Thursday, December 16, 2010

Other Energies get Subsidized Too

Here is a great reminder from DougS that other types of energy receive subsidies, boosts and preferential treatment from the government too -- also at taxpayer expense. It originated in the comment thread from this recent blog post but it's so thoughtful that it deserves to be on the front page.

This was a reply to my expression of angst about the requirement that power companies buy SRECs (or generate green energy themselves).


It if makes you feel any better coal gets billions in subsidies every year. Unfortunately, our system is setup such that those with the money can lobby congress and get tax breaks, etc. This means that the ratepayer/taxpayer is the stuck with the bill.

The SREC is a subsidy as well, but it is hard to compete when one form of energy is subsidized and other is not. So, solar, coal, corn and the rest of them enjoy breaks at the expense of the ratepayer. It is up to you to pick your poison/weapon, and I'm glad to choose solar over the others.

Here is an article on some of the coal subsidies.


Wednesday, December 15, 2010

The Down Side of SRECs

Whoa, check this article out. I've said before that I sometimes wonder if it's good public policy to force solar energy into the pipeline with this artificial SREC mechanism (although on a personal level, I like getting money). Requiring power companies to buy SRECs owned by solar power generators like me drives everybody's power costs up, because the utilities must accrue the money to buy them. is that good? This article, which happens to be about my county here in New Jersey, sums it up well at the end. I sometimes crow about high SREC prices while this article speaks of a longing for low ones...

Gloucester County Becoming Solar Powerhouse

Greg Reinert, spokesman for the Board of Public Utilities, said the Garden State is attractive to solar developers for a couple of reasons.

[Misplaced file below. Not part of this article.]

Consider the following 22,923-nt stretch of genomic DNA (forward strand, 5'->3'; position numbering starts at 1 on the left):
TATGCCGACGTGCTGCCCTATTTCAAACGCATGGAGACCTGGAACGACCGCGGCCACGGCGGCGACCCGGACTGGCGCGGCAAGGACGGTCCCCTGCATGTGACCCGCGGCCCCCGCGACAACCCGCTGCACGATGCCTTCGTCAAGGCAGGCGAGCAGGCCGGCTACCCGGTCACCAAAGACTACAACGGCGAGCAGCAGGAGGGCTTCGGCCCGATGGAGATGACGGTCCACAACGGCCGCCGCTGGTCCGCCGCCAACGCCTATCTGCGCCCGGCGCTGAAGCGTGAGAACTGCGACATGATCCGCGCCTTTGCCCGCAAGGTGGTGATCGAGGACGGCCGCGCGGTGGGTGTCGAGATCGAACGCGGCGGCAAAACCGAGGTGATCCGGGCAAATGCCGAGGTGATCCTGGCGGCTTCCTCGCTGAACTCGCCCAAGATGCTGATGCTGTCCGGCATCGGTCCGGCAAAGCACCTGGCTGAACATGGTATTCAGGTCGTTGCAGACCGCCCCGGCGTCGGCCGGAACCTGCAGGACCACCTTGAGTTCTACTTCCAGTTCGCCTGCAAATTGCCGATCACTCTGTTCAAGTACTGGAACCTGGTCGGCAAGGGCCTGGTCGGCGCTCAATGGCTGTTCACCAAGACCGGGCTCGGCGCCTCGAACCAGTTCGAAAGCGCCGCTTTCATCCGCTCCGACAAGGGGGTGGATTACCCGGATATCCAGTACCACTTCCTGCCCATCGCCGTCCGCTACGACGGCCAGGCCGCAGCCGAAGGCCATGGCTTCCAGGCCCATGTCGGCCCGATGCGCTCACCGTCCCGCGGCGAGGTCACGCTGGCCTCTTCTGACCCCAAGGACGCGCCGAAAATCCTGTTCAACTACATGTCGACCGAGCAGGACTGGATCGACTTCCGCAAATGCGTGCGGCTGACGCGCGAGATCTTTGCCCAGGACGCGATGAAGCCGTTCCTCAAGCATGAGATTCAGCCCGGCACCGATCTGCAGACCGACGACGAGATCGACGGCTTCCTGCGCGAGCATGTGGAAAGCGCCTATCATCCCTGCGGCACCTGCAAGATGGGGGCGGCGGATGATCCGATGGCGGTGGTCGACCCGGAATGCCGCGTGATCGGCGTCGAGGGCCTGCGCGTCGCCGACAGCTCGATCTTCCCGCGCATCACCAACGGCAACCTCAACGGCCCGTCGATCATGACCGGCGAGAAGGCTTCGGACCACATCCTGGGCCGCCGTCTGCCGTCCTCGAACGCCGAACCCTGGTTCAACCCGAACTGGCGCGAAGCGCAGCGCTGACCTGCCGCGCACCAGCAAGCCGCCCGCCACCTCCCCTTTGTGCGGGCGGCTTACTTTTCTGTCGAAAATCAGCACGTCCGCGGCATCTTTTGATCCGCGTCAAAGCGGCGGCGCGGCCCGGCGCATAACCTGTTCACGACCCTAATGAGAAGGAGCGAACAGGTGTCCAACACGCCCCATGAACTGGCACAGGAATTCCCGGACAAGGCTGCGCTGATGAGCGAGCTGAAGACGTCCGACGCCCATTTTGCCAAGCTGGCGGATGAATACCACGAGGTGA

One, state law mandates how many gigawatts of solar power must be generated in the state on an annual basis Ð and the number climbs a bit each year Ð but that number has yet to be met.

Second, because the state hasn't met the number, it drives up the price of the Solar Renewable Energy Credits (SREC), which are federal tax credits that owners of solar arrays receive for generating solar power. For every megawatt of solar power generated, the owner gets an SREC.

Unfortunately, solar power is a costly enterprise at the moment, Reinert said, and ultimately that cost falls back on the ratepayer. So, the more solar power, the lower the price of the SREC, and the lower the SREC price, the less that ratepayers will pay.

"The goal is to drive the SREC down," he said.

Friday, December 10, 2010

Solar Panels: Not Just for the Sunny States!

Today we have a guest blogger! Take it away, Edward Stern!

And thank you much to Elizabeth of hooking Edward up with us...

Solar Panels: Not Just for the Sunny States!

Edward Stern is a guest blogger and a writer.

All the rage amongst eco-friendly architects, solar panels have become more and more popular with the average homeowner over the last decade. These panels sit on the roof of a building, where they collect UV rays from the Sun and transfer this energy for use with appliances, electrical needs, etc. They constitute a sustainable energy source, one that is carbon-free and much healthier for the environment.

One common misconception of solar panels is that you need direct sunlight, and lots of it, to collect enough energy to make the investment worth it. The simple truth: absolutely not. Solar panels are not just for the sunny south, and work almost anywhere in the United States, especially in the typically windy, gloomy cities of the Midwest. Why? Solar energy requires UV rays much more than actual sunlight, and these rays are transmitted and captured even on cloudy days. If you've ever gotten a sunburn while skiing, then you know what I'm talking about.

A lack of sunlight is no reason to ignore the benefits of solar energy. Solar panels are becoming much more cost-effective, and worth a long-term investment due to rapidly upgrading technology. In 1980, it cost $100 per watt to capture energy from the Sun -- literally one hundred times more expensive than the going rate of electricity! However, by 1999, technology had reduced that figure to a mere $4 a watt, and it has been declining steadily since, at an average rate of 5% a year.

Solar energy saves on heating and electricity bills by replacing that energy with that collected by a solar panel. To pay for itself, a solar panel needs to be operational for 10-15 years, while solar hot water panels need 8-12. They are a long-term investment, but for homeowners not looking to switch locations anytime soon, a solid one. Plus, most panels come with a 20-25 year warranty, so you will see a return on your investment long before you'll need to pay for repairs.